Five Ways To Save Money On UK Travel

More than a century after federation, the UK still remains a popular destination for Australians, whether to catch up on Anglo-Saxon ancestry or just enjoy some of the world’s most populous and diverse cities. Here’s some ways to make the journey more affordable.

This list draws heavily on my own experience: I’ve travelled to Britain at least annually for the last decade for a combination of work and family reasons. (Notably, the fares I’ve paid have actually dropped each year, suggesting inflation doesn’t always impact travel in a wallet-shrinking way.) While all the general rules for cheap travel apply — book in advance, be flexible, pack lightly — there are some specific tricks to bear in mind in the UK.

5. Plan your airport transfers carefully

While it’s possible to arrive in other UK cities depending on your routing, the chances are still high that you’ll begin your British trip by landing at Heathrow Airport, which is the world’s busiest airport in terms of international passengers. Heathrow has five terminals, and offers a sometimes bewildering array of transport choices (leaving aside the options of hiring a car or paying a high price for a taxi).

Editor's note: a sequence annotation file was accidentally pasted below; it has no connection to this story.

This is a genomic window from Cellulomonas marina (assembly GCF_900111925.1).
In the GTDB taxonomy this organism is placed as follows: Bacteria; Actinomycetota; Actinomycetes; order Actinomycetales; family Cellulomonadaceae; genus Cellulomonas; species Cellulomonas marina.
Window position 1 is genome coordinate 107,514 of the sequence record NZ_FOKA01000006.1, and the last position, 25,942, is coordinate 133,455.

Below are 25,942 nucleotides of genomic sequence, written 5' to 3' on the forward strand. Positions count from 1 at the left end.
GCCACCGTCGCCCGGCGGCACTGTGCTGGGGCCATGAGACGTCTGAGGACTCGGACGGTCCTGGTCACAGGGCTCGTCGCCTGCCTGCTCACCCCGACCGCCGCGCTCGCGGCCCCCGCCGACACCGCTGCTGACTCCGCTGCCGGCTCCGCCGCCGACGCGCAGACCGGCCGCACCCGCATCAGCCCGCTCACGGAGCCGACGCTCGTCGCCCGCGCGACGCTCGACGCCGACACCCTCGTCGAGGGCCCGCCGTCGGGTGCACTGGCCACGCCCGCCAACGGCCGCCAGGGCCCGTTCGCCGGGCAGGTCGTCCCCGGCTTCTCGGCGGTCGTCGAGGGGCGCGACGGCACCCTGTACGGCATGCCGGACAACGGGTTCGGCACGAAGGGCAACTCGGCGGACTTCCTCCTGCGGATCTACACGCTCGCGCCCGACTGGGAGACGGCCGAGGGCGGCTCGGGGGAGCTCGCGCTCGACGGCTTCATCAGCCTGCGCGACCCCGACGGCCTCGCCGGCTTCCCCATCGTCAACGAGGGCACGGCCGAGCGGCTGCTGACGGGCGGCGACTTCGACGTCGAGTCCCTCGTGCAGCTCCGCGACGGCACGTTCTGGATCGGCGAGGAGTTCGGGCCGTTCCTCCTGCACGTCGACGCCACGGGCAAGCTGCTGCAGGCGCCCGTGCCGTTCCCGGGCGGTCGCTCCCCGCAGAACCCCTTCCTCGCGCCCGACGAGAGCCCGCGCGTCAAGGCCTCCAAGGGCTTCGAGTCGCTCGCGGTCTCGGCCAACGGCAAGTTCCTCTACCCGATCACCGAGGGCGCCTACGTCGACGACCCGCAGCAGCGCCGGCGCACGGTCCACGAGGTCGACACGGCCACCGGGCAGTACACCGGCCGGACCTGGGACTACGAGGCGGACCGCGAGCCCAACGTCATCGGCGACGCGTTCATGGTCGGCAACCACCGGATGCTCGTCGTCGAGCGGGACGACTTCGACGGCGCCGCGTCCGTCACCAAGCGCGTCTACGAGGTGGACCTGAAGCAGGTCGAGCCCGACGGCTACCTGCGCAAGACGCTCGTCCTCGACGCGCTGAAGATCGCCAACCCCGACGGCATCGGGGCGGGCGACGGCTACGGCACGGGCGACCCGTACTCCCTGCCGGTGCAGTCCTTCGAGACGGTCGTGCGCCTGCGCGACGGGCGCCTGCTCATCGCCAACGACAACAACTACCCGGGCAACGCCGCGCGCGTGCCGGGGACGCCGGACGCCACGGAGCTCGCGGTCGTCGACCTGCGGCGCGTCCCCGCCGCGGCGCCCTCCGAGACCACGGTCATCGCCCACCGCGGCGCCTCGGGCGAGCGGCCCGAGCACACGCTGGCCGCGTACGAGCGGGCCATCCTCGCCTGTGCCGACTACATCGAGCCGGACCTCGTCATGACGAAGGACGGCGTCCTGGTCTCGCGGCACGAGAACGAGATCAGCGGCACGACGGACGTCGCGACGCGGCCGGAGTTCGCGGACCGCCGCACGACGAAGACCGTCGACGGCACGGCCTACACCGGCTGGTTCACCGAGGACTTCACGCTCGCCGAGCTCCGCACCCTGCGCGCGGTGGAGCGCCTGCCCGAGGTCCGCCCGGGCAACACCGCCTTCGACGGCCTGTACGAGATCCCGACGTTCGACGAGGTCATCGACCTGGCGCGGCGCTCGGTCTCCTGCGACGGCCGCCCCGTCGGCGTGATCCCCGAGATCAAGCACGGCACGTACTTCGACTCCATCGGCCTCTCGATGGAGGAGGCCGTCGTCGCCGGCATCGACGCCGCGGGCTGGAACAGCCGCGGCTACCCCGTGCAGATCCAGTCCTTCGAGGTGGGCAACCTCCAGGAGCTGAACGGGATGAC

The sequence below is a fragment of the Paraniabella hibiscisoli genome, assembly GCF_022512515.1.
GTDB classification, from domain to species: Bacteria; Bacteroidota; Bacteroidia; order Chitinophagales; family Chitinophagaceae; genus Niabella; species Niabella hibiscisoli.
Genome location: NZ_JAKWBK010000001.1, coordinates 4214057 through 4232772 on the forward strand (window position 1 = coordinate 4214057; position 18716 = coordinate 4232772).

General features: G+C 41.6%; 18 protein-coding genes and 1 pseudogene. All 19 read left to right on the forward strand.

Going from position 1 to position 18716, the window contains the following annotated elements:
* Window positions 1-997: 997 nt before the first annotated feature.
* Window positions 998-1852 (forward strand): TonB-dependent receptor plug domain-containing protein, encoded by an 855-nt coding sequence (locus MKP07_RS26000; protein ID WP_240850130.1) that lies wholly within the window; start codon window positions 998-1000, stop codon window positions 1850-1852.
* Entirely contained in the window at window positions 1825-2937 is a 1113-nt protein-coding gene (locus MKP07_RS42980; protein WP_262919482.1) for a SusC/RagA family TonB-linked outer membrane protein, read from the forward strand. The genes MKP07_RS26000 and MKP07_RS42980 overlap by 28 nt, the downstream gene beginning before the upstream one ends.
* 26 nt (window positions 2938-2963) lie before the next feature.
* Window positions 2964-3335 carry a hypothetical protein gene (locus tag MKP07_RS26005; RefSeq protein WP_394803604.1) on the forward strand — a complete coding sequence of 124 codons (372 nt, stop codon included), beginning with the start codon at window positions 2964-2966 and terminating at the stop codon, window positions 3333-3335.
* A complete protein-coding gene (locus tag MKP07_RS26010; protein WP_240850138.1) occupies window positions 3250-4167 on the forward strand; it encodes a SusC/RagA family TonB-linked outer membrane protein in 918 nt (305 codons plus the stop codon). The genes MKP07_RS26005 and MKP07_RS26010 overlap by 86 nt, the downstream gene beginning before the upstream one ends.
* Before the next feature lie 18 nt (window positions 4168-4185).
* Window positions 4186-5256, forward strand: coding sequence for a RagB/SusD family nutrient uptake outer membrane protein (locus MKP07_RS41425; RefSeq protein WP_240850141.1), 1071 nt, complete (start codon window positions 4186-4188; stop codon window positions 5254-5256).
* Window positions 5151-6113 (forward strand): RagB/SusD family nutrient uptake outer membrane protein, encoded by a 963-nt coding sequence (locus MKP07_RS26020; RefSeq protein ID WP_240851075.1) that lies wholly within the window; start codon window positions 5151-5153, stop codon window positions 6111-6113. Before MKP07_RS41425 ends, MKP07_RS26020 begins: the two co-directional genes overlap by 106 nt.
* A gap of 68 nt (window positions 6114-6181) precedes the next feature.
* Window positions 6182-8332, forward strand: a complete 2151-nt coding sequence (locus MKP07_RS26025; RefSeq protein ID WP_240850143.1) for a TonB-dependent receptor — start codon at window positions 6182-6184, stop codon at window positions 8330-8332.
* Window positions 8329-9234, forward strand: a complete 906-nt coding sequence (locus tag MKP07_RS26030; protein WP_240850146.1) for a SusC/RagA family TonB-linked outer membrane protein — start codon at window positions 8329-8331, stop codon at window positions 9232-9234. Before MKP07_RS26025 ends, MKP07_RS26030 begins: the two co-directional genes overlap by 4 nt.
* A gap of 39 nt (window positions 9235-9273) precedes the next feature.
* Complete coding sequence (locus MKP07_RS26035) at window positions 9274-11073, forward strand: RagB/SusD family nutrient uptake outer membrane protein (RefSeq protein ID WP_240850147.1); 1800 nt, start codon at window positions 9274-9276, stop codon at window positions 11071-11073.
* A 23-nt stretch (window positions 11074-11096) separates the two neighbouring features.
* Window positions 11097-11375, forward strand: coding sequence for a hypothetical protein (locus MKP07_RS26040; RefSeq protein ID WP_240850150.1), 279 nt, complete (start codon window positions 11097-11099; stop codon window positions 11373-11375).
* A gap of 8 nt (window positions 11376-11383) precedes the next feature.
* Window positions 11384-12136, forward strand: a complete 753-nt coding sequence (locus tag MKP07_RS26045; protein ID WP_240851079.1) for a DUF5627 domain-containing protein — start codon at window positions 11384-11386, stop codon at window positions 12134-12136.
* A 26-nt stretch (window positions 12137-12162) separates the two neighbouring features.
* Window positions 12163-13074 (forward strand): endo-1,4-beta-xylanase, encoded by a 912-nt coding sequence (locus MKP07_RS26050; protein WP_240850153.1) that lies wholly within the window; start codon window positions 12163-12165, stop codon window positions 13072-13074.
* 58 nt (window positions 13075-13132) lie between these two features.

The cheapest option from Heathrow is to take the regular Underground service (more usually known as the Tube). This isn’t especially quick — you’ll almost certainly spend an hour or more — but it’s cheap (£4.50 to central London, and cheaper if you also follow point 1 on this list) and incredibly frequent). There are three stations — a combined one for terminals 1, 2 and 3, and separate ones for 4 and 5. (Be careful on returning to Heathrow; trains will stop at either 4 or 5, but not both.)

A faster option is the Heathrow Express, which runs every 15 minutes and takes 15 minutes to reach Paddington. You’ll pay for the privilege though: a single ticket costs at least £16.50. The Heathrow Connect service is cheaper for the same route (£7.90), but only runs every 30 minutes and takes 25 minutes. Bus transfers to central London cost around £5.00, but can be subject to extended traffic delays.

London’s other airports all offer train and bus connections; the buses are invariably cheaper, but less frequent and liable to take longer in peak hour. In the case of London City Airport, the no-extra-charge Docklands Light Railway (DLR) is by far the most sensible choice. Luton Airport has a continual free bus to the nearby Luton Airport Parkway station. Gatwick offers both the Gatwick Express service and cheaper, less frequent suburban trains. From Stansted, you can take the Stansted Express, but you’ll pay around £18 for a one-way trip; even if you get on a slower suburban train, you’ll pay a similar premium price.

One point to note: UK train lines frequently have track work on weekends, so if your arrival is on a Saturday or Sunday, check to see if there’s any expected disruptions.

4. Don’t stay right in the centre of London